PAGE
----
Objects in Mirror Seem More Relevant Than They Appear.

12/15/2008 05:12 am ET | Updated May 25, 2011

The specifics of Henry Paulson's economic bailout plan elude me -- and according to yesterday's report that the remaining portion is going to be redistributed, it seems as though the specifics might have eluded Paulson as well. One thing that progressive economists like Robert Reich have agreed upon is that trickle-down bailouts aren't going to prime the pump. However, as distasteful as it may seem, a bailout of an entity like GM or Chrysler -- companies that employ over 3 million Americans -- are a hell of a lot closer to Main Street than the bailout of a lending institution.

What should Washington do when the Motor City begs for oil? The question, it seems, is not "to bail out or not to bail out." The question is how to bailout. And Capitol Hill can use as an example the slickest bailout in western history. It wasn't in 1975, 1932, or even 1779. Think 1215. When the King of England had his royal balls in a vice, and that vice was called Magna Carta. Magna Carta is one of those "if you remember one date from your medieval history class, remember this date" sort of dates, and although it seems overwrought, the document is a keystone in the structure of modern democracy and the rule of law.

What the hell does Magna Carta have to do with Motor City? Here's the answer in the form of a question: how do you get a power-hungry despot like King John to sign a document ensuring that he and all forthcoming kings are subject to the rule of law and the oversight of local principates? All together now:


In 1215 King John was absolutely, positively flat broke. Due to some terrible military and political decisions, by the beginning of the 13th century John lost some major revenue-rich land to France and was forced to ask his principalities for money. But by now his local lords were fed up with the kinds of taxes John was used to levying, and so in exchange for the added revenue they demanded some oversight of John's actions. See where I'm going with this?

Motown wants money. Without an influx of liquidity, the whole car-building apparatus may fall apart. Dire situation, indeed. And yet this is the same Motor City that has been dragging its feet for over a decade, building gigantic gas guzzlers, as Japanese brands working off exactly the same market research information were scaling down their operations and beginning to try alternative energy sources.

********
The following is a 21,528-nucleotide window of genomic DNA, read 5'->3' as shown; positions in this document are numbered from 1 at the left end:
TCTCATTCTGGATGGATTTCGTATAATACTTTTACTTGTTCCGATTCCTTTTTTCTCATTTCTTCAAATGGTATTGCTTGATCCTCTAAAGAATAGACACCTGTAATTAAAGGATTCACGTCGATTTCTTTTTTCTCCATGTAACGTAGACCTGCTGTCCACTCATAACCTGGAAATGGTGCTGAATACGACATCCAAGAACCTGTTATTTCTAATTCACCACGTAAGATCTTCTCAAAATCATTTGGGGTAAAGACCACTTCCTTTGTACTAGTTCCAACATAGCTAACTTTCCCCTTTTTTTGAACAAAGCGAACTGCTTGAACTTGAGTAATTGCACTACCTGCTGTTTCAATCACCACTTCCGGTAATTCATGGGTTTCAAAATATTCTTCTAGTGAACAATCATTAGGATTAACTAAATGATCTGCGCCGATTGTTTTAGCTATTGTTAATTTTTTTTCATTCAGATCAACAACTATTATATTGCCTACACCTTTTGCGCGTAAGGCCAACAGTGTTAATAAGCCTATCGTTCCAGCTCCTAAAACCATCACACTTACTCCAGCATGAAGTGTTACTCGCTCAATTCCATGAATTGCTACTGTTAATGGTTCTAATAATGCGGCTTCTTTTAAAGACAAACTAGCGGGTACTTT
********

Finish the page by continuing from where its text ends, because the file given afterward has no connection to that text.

I am personally related to one such market research guru, an automotive expert who has been screaming doom into the ears of domestic manufacturers like some sort of Midwestern Cassandra for the last decade, predicting the doom of the SUV and the primacy of the small, fuel efficient car. And instead of evolving, the Kings of Motor City sat on their thrones, gorging themselves with turkey legs and one-dollar gallons of gas.

Now, Detroit has no money to build cars. Americans have no money to buy cars. Even if they did, the reputation of American brands is only slightly better than that of Chinese baby food. Sure, the collapse of a domestic auto industry would be tragic. But the threat of total collapse makes this the perfect time to put the Invisible Hand down the pants of the Big Three and apply some negotiating pressure.

There should be mandates and timetables for an entirely electric plug in car. There should be mandates and timetables for cellulose-based bio fuel on large machines like trucks and planes that can't yet be powered entirely by electricity. There should be realistic renegotiations with the UAW, negotiations that begin with a good, hard look at the business models of Japanese auto plants in the United States.

Let's not hand the Kings of Motor City a blank check. If we do, they'll just go back to their turkey leg dinners and insane proclamations about American supremacy. But let's hand them a check nonetheless. For the first time since the 19th century, America has in its grasp the tender balls of the Auto Industry. Let's give them a squeeze.

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